I attended your joint meeting with the American Musicological Society in Chicago and was pleased to note that the subject discussed at the dinner was music education at the elementary and secondary levels. Perhaps those responsible for the arrangements provided this as a sort of antidote to the musicological atmosphere. To me this seemed an interesting and laudable example of looking to the future as well as to the past. In meeting with the musicologists, the college teachers were looking forward to the graduate level since musicology is usually taught as a graduate subject. In discussing music education, the college teachers were looking backward to the preparation of the students for college. I wish, though, that this sort of discussion would become more of a two-way street. The American Musicological Society might spend more time discussing the preparation for musicology, but perhaps this is already being done at faculty meetings. On the other hand, there are no common meeting places like faculty meetings to bring together the college teacher and the high school teacher. I should welcome a critical evaluation of teaching at the college level on the part of the high school teachers. It seems logical for them to consider the training they received to prepare them for high school teaching as well as the instruction that their pupils will receive when they go to college. I suppose that this sort of discussion is rare because of the fear of an evaluation of higher education on the part of those teaching at the lower levels. It may be based on the assumption that higher education is synonymous with better education, an assumption which might prove to be unfounded.
The field of education has many more ramifications than those represented by the terms musicology and music education. I might mention the field of music librarianship, for instance. It is surprising to me how many college professors, who are avid library users, are themselves quite innocent of the many problems facing the music librarian. For instance, adapting a college library collection to the institution's curriculum and the faculty's research activities within the budgetary limitations is not always easy. The position and rank of personnel frequently make it difficult to fill vacancies. Only in some institutions do the librarians enjoy faculty status.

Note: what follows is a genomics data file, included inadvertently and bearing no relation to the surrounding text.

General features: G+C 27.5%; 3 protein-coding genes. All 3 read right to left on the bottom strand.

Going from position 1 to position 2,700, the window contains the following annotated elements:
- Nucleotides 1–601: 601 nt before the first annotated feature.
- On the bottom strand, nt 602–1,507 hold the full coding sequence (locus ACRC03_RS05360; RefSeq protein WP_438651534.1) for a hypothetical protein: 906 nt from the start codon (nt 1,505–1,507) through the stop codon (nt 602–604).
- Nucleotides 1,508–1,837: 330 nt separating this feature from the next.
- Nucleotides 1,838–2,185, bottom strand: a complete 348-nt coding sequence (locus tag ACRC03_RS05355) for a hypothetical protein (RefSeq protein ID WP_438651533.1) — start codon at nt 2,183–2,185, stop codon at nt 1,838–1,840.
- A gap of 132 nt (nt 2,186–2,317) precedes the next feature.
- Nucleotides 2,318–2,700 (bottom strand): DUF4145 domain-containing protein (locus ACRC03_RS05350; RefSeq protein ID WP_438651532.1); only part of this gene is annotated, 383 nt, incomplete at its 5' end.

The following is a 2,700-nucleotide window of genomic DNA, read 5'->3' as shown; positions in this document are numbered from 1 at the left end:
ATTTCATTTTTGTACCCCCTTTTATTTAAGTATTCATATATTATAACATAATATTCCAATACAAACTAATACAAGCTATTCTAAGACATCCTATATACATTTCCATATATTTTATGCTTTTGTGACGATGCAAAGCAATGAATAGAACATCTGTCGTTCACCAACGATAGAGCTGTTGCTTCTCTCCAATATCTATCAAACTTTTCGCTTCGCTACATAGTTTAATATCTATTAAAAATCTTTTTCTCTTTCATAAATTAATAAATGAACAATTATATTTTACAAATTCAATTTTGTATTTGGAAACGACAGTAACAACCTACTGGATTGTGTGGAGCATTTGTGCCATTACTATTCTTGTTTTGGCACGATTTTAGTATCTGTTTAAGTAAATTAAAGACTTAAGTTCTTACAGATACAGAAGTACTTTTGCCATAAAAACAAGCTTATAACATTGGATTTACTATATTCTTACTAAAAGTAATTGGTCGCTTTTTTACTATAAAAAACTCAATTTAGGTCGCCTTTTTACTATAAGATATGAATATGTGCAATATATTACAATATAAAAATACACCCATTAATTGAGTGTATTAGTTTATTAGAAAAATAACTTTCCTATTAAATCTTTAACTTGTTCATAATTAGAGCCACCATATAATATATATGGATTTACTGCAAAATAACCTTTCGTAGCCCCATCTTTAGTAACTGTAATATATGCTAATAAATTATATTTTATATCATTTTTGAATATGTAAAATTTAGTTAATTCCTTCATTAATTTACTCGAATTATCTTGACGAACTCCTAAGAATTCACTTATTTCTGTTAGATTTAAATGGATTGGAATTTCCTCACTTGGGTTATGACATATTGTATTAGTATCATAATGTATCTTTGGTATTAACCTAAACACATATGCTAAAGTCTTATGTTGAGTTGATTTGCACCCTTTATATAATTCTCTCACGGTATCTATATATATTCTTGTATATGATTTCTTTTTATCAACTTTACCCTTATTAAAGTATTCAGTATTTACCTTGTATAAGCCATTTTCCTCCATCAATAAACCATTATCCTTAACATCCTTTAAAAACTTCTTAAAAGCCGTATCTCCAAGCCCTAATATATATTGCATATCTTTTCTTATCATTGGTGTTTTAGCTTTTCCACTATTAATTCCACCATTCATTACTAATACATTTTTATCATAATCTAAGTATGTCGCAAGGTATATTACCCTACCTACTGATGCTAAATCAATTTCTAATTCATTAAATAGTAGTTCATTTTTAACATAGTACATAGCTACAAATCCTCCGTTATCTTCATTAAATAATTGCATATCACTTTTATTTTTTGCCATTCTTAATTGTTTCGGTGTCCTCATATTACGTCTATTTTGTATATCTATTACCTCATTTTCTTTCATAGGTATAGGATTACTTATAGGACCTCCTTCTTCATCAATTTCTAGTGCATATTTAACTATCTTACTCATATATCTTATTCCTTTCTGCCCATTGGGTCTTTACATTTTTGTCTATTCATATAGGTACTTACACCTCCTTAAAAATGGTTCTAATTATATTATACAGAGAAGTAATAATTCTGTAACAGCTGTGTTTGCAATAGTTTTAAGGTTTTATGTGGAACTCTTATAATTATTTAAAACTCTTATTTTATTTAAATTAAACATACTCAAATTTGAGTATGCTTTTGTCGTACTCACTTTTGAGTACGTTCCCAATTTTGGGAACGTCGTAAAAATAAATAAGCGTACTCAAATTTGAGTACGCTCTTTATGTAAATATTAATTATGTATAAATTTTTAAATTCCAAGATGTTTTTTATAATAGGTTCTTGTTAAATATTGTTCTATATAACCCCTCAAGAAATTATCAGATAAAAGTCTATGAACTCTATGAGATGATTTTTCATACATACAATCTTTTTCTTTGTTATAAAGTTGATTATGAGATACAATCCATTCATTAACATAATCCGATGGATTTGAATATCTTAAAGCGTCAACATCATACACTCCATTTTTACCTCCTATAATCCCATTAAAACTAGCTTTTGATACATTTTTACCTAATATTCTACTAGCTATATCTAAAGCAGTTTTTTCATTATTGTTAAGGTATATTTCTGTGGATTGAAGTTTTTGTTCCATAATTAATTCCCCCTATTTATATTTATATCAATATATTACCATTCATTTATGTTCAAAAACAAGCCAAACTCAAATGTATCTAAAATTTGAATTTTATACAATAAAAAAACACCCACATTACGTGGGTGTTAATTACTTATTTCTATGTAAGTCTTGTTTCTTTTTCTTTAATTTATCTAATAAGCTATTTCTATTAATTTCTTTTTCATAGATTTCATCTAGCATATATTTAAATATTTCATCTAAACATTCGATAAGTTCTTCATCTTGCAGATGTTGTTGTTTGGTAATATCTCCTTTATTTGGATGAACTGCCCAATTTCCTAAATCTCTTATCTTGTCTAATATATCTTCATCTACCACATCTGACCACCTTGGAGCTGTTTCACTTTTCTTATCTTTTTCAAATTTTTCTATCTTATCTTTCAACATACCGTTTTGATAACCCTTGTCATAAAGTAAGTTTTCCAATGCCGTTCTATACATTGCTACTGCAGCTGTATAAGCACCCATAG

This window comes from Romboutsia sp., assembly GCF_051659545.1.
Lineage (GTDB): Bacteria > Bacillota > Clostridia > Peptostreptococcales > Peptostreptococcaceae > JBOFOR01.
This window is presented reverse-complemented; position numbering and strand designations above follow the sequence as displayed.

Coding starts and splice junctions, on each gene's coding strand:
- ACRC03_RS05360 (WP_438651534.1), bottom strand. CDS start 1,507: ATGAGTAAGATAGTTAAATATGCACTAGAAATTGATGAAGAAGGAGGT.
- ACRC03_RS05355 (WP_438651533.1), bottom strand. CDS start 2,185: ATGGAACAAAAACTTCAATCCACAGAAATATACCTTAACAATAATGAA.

There are many other specialized groups whose activities are closely related to the field of higher education and whose work merits the special attention of the College Music Society. A glance at the membership of the National Music Council will reveal quite a few of them ranging from the Institute of Jazz Studies to The Moravian Music Foundation. I cannot possibly dwell on all of them. Instead, I can only indicate these broad areas which I believe should receive the attention of this Society, but the College Music Society hardly needs any urging from me to continue along the path on which it has already embarked.
There is, however, one area which, unless I am mistaken, has not received sufficient notice on the part of this Society or of other organizations in related fields. I refer to the private music teacher. I think it safe to say that almost every one of us received his first musical training on an individual basis rather than in a classroom. This usually occurred in early childhood and so we are less apt to remember it as much as we do our later training in colleges or universities. Yet this was our basic training which molded our musicianship. I do not know of any statistical studies on the subject but it may still be true for most of the music majors in colleges today. I can remember one class in musicology at the University of Berlin when Curt Sachs suddenly turned to us and said something like "Let's not kid ourselves, we are all a bunch of disappointed concert pianists." Furthermore, I think you would be surprised at the number of private music teachers today who are college graduates. I am well aware of the fact that there is a great deal of individual instrumental and vocal instruction being offered by the American colleges. But there are obviously major pedagogical differences between instruction given in an institution and in a private studio.
The College Music Society is itself an outgrowth of the Music Teachers National Association, an organization which includes in its membership many private teachers. I do not mean to imply that the creation of this separate organization was unnecessary or in any way unjustified. I do hope, however, that the college musicians will not turn their backs on the subject of private instrumental and vocal instruction and that some mutually satisfactory means may be found for the two organizations to work more closely together.